I love my job.
What gives me the greatest joy is my interaction with the students. It took a while for me to get used to being called "Mrs. ---", instead of Debby. For the most part, the kids are great. They are my daily reminder that much of my son's behavior is typical-- procrastination, drama, laziness and working the system. I see it with students who are "At Risk", to students who are college-bound. They are young adults, whose brains haven't fully matured. Some of the boys have heavy beards and deep voices. Some of the freshmen boys look like little kids-- wide-eyed and timid, around me. It's exciting that the class of 2010 are kids I've known since their freshmen year.
I have a heart for the kids who are invisble-- the ones who dress to fit in to certain groups-- the "Emos", the "Vampires" (yep, we have them...and they cut themselves and drink each other's blood), and other groups who stand out because they look and dress differently. These are the kids that I pay particular attention to look right into their eyes and to give them the kind of smile that says "I see you, and I care about you."
I also know many of their family stories-- I see their records and I meet their parents. Surprisingly, some of the kids who wear bright orange hair and have pierced lips have parents that look the stereo type "normal". Working in a high school has broken many of my (incorrect) perceptions that kids who get into trouble are a result of lousy parenting.
It's so not true. Yes, I see dysfunctional families, and there are some parents I wish I could grab and drag into an addiction treatment center-- to see a young person in the throes of detox and writhing in pain. I want to scream at them that they are in denial and to LISTEN to the counselors, when we see the signs that their child is failing school...and falling in with the wrong crowd. That's another story I have been writing in my head for some time...
My point, today (during my lunch break) is that I had an interaction with a student I have known for three years. I will call him "KOP" ( for kid on probation). KOP comes from parents who appear like "normal" and educated people. Both work, and the mom and I have always had pleasant interactions. Just recently the parents separated and are headed into a divorce. I've told KOP's mom my son's story, hoping she might want to open up to me. So far, she hasn't.
Her son, however, "KOP" opened up to me, today-- hence, the title of this blog. KOP is being drug-tested because he was expelled from our school, last year, for having alcohol in his locker, for trying to sell it to a minor and for shoplifting. I had prayed that this was his cry for help.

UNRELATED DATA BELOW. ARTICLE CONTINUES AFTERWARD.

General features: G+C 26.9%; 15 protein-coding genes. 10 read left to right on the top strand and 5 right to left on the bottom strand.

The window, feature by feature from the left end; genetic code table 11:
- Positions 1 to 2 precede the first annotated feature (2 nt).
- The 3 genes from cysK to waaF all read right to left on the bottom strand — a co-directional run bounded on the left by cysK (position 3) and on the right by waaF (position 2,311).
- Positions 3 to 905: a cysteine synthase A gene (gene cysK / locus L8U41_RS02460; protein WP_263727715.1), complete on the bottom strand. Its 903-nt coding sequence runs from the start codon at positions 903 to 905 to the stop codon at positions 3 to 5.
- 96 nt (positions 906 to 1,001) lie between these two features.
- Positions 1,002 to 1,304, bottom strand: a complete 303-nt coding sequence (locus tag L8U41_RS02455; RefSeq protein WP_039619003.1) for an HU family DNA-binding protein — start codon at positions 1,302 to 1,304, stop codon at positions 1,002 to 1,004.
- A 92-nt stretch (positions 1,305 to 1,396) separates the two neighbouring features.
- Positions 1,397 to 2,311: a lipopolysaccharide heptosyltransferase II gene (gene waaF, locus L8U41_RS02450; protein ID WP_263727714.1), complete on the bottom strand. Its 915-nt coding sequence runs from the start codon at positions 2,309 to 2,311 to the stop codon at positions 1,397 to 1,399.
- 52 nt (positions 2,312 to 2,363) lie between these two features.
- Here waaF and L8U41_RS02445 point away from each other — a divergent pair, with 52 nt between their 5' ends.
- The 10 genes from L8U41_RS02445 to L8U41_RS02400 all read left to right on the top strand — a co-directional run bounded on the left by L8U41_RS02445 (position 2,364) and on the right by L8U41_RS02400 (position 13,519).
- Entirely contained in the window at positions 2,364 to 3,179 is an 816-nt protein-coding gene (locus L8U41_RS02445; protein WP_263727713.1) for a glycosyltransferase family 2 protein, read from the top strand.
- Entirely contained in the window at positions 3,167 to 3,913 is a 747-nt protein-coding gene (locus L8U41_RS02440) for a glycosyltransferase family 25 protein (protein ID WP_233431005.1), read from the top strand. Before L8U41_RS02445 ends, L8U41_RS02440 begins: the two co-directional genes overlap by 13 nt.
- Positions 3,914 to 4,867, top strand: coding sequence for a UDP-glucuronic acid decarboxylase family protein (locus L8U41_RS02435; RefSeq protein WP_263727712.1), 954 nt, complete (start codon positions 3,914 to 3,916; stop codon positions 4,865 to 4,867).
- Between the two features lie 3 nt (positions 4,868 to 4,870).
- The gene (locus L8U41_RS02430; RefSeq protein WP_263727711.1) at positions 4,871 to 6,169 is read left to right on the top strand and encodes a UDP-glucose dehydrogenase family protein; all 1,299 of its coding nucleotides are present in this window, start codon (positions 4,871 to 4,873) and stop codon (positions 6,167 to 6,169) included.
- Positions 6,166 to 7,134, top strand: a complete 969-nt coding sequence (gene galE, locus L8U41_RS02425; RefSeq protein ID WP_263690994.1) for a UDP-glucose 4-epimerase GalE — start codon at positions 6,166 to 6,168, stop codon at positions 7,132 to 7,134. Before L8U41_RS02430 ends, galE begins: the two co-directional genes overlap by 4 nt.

He is back, this year, having appealed to the school board. He has a list of things he must comply with, including random drug testing. Last week, he got upset with a teacher and left the classroom. In frustration, he punched his fist through a glass window. I heard it, and saw the look on his face. He was horrified at what happened -- and then he broke down a cried like a young boy-- not the 16 year old boy he is now. He wasn't injured, and luckily, nobody else was. I think it scared him that it happened.
Today, he had a hall pass and asked if he could hang out in my office to "cool off".
I've been praying that God would give me opportunities like this-- in a 45 minutes time frame, we talked (in between my answering phones and handling the Attendance Office).
KOP shared stories with me that would make most mom's toes curl. Strange, my son has de-sensitized me to these stories.
I listened to him. We connected. He admitted to me that he drinks every single day, because that doesn't show up in a drug test. Since I'm not a counselor, I must choose my words very carefully. It was my heart of a "mom" that listened and gave him a little bit of feedback...no lectures, though.
My heart aches for him. I looked in his eyes and told him that I care about him. He smiled, and said thanks...
The lunch bell rang, so I signed his pass and off he went.
NOTE: Sadly, in 2011, this student-- who I called "KOP" died in a car accident. He was behind the wheel, and one of his friends who survived has said that they were both using, at the time. May he rest in peace-- a very sad ending to such a young life, at the age of 18.
The youth pastor, at my church, once said that it takes a lot of time investment to get kids to trust you. Once they open up to you, it's a gift. He is right. KOP opened up to me. I will not betray his confidence. I am not legally obligated to report what he said to me. Besides, his counselor already knows.
What did KOP share with me? I will blog about it, once I digest it. I can't fix this kid. I can't fix my own son.
KOP is just like my son. There is a pain in his soul that he cannot heal.
This is when I am thankful that I love and believe in Jesus Christ, my Savior. Jesus has healed my heart and soul from all the bad things that have happened in my past. I don't need drugs or alcohol to dull the pain. I have peace in my life. I have forgiven every single person who has betrayed or hurt me. I have made amends with every person I treated wrong-- including my own mother, before she passed away.
I have worked Steps 1-8, with the help of my Higher Power-- my God, Yahweh.
As I write this, I feel hot of tears, that are building up in my eyes, that want to be released-- for my son and for KOP-- and the kids of the parents who have their own blogs, or who read my blog.
Lord, I lift up to you, your child-- KOP. I pray that he will admit to himself that he is powerless over his addiction. I pray that he will find his Higher Power...you, who loves him unconditionally. I pray that he will surrender to his addiction and that he will admits that he has a drinking problem, and that he wants to be sober. Father, please give me more moments with him, and fill me with the words or actions that will glorify You.